I just said to Greg tonight, in reaction to a story I'd seen online about short people being more prone to jealousy, that, while I've certainly felt jealous once in a while, it's not a driving force in my life: I think we all know someone whose motivation IS the green monster. But then, I'm tall--maybe that explains it.
And, not being Jewish or Catholic, guilt is not part of my oeuvre of functional emotion, not too much (and yes, I realize I've just evoked stereotypes of several sociological groups).
The things I'm jealous of, or feel guilty about, are pretty pedestrian:
Being over 50, I am officially jealous of young bodies, because I miss mine, and did not appreciate it when I had it. However, I am thankful for having any body at all.
I am jealous of people who live in the Midwest -- like me -- who get to go to Florida in the winter. I get to go sometimes, too, so I can't waste too much time on this.
I am jealous of people who can buy any book they want, but since I can go to the library and get any book I want, so what?
I'm not jealous of rich people, because they often are just as screwed up as the rest of us; I'm not jealous of blonds, nor females with big boobs, because I just don't care; nor am I jealous of people who can eat anything they want, because sooner or later that will catch up with them.
Now guilt: I feel a little guilty when I eat the last cookie. I feel guilty when I buy that pair of shoes I really could and should live without, but can't resist, then later they look so cute I forget I felt guilty, especially if I got them on sale. I feel guilty when I go in the grocery and forget my cloth grocery bag. (Which is almost every time.) I'm guilty of reading (or computing) when I should be cleaning or doing other chores; please note I said I'm guilty OF these things, but I don't feel guilty ABOUT them. I don't feel guilty about not going to church, because I work at church, nor skipping my doctor checkups, because I got those caught up, or watching too much TV--oh wait. Never mind.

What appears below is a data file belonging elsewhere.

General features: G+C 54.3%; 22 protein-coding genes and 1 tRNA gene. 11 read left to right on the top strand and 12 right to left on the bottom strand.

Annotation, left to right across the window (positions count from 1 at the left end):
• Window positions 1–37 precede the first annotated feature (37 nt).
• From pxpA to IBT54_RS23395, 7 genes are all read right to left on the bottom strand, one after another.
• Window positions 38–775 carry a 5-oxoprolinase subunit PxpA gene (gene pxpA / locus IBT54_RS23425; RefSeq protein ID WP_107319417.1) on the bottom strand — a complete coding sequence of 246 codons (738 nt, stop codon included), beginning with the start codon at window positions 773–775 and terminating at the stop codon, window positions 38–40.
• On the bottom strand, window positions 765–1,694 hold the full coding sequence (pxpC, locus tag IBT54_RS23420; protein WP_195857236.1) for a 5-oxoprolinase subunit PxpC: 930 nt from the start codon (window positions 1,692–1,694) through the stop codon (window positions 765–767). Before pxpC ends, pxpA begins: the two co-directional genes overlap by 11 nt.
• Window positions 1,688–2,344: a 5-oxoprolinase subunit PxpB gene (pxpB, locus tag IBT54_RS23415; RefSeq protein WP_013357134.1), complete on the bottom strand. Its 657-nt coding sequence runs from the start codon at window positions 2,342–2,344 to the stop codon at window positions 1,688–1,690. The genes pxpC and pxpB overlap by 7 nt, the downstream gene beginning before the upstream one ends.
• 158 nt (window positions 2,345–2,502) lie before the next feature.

And I was thinking about all this because of this guy: Eliot Spitzer. Soon to be former governator of New York.
And just go take a look at his wife: she is having one bad day.
Are we there yet? Here are people we might understandably be jealous of: Harvard lawyer types, big successful careers, high profile jobs, possible presidential aspirations, beautiful family. Maybe I wish I had an Ivy League degree (but I don't wish it, IPFW). Maybe I wish I had the confidence to run for public office, and hear people tell me confidentially I'm Oval Office material. Maybe I'd like to have everyone holding me up as an example of integrity in business and politics.
Or maybe I don't, because, who wants to be just one more couple standing behind a microphone with a galaxy of lights shining in your eyes and a forest of microphones pointed at you, and one person looks so sick they might be about to throw up, and the other person looks, as my mom would say, like death warmed over? (See story referenced above for several examples.)
How many more of these scenes must we be submitted to on CNN? 'Cause I'm thinking they should just replay the same one over and over and dub in the apology for the specific sin(s) committed. You know, just make their lips move, like the sea captain at the beginning of SpongeBob.
We all screw up, and we all feel bad, and the next day we get up, put our shoes on (mine may be cuter than yours), and go on.
Thank God: When most of us screw up, we don't end up bawling on national TV about it. And looking like crap to boot.
How about you? Guilty, or jealous?